TABLE I______________________________________Monomer* Comonomer, Cross-linker* Applications**______________________________________n-methylol- Ethoxylated trimethylpropane P, DNAacrylamide triacrylate (EDTA)n-methylol- Diethyleneglycol diacrylate P, DNAacrylamiden-methylol- Diacetone acrylamide (DAA) DNAacrylamiden-methylol- Pentaerythritolacrylate P, DNAacrylamiden-methylol- Polyalkoxylated aliphatic P, DNAacrylamide triacrylate (sold by Sartomer Company, West Chester, PA)n-methylol- 1,3 Butyleneglycol diacrylate P, DNAacrylamide (BGDA)n-methylol- Tetraethylene glycol diacrylate P, DNAacrylamide (TEGDA)n-methylol- Tris (2-hydroxyethyl)isocyanurate Sacrylamide triacrylate (THICTA)n-methylol- Bisacrylamide methyl ether P, DNA, Sacrylamide (BAME)______________________________________ *Generally, the amount of monomer in these aqueous gels ranged from 2.5 t 15%, and the amount of comonomer ranged from 0.025 to 0.5%. **P = useful for protein separations, DNA = useful for separation of DNA; S = useful for DNA sequencing.
A gel medium according to this invention which is suited to one use may not, and probably will not be, suited for another use. Examples of specifically preferred gel compositions according to this invention are presented blow. As previously mentioned, Gels I and II have been found to be particularly useful for electrophoresis of DNA strands, Gels III and IV have been found to be particularly useful for the electrophoresis of proteins, and Gels V and VI have been found to be particularly useful for DNA sequencing.
______________________________________Major Components:______________________________________Gel IN-methylolacrylamide (NMA) (48% w/v) 5.26 mlTetraethyleneglycoldiacrylate (TEGDA) 0.016 ml10 × Tris-borate-EDTA 5 mlTEMED 0.1 mlWater to 48.8 ml10% w/v Ammonium persulfate (APS) 0.2 mlGel IIN-methylolacrylamide (NMA) (48% w/v) 5.26 mlBisacrylamidemethylether (BAME) 0.28 gTetraethyleneglycoldiacrylate (TEGDA) 0.016 ml10 × Tris-borate - EDTA 5 mlTEMED 0.1 mlWater to 48.8 ml10% w/v Ammonium persulfate (APS) 0.2 mlGel IIINMA 5.26 mlTEGDA 0.025 ml0.75M Tris-HCl pH 8.8 25 ml10% Sodium Dodecylsulfate (SDS) 0.5 mlTEMED 0.1 mlWater to 48.5 ml10% APS 0.5 mlGel IVNMA 5.26 mlBAME 0.28 g0.75M Tris-HCl pH 8.8 25 ml10% Sodium Dodecylsulfate (SDS) 0.5 mlTEMED 0.1 mlWater to 48.5 ml10% APS 0.5 mlGel VDAA 0.67 gAcrylamide 2.7 gBGDA 0.021 mlTHICTA 0.048 gTEMED 0 05 ml10 × TBE 5 mlWater to 48.6 ml10% APS 0.4 mlGel VIAcrylamide 4 gNMA 2.1 mlBAME 0.15 g1 × Tris-Borate EDTA 10 mlUrea 48 g10% APS 800 μ1TEMED 80 μ1water to 100 ml______________________________________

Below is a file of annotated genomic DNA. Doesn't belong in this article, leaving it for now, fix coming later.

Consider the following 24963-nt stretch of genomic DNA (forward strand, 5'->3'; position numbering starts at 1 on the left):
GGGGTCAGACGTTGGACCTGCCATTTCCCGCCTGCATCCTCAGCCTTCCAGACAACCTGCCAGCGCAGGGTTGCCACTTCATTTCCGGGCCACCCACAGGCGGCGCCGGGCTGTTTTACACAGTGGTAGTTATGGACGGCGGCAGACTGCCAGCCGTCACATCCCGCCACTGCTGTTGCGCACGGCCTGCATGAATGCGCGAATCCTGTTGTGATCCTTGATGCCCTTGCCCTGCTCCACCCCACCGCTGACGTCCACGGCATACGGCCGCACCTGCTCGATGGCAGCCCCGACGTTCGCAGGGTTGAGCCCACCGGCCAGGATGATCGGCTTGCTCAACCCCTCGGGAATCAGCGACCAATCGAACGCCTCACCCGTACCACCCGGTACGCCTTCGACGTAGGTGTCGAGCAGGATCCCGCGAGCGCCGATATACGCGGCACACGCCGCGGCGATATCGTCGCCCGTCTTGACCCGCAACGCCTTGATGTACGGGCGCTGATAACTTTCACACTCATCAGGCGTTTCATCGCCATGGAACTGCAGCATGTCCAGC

Membranes made from the aqueous gel media of this invention generally have a thickness in the range of approximately 0.1 mm to approximately 3 mm, preferably in the range of approximately 0.2 to 1.5 mm. The gel membranes of this invention can also, however, be made very thin, e.g., to a thickness of less than 0.1 mm, and yet exhibit excellent resiliency and resolution.
The aqueous gel media of this invention can be used for electrophoretic applications by methods well known in the art. By way of example, the following is a description of how the "DNA" gel described above as Gel II might be used:
Gel II is useful for separating double-stranded or single-stranded fragments of DNA linearly in the range from 10 to 600 bases. The gels may be polymerized between glass plates of standard vertical electrophoresis apparatus. A 10% gel is useful for separating fragments in the size range 5 to 150 base pairs; a 5% gel is useful for separating from 100 to 600 base pairs. Denaturing for synthetic oligonucleotide purifications can be accomplished using normal denaturing conditions (such as urea).
In more detail, Gel II may be prepared as follows. This procedure describes the preparation of 50 mls of the gel, a sufficient amount for a 14×14 cm gel with a 1.5 mm spacer.
1. Wash and assemble glass plates according to manufacturer's instructions.
2. Place 25 mls. of gel solution into a clean beaker.
3. Add 5 mls of 10×TBE buffer concentrate.
4. Add 19.7 mls of deionized water.
5. Add 100 μl of TEMED.
6. Add 200 μl of fresh 10% ammonium persulfate.
7. Swirl the solution gently and immediately pour the gel solution to the top of the glass plates by utilizing a syringe without a needle or a 25 ml pipette.
8. Insert the sample comb and llow 15-30 minutes for complete polymerization.
1. Prepare plates as described above in step 1 of 10% gel.
2. Place 12.5 mls of gel solution into a clean beaker.
3. Add 5 mls of 10×TBE buffer concentrate.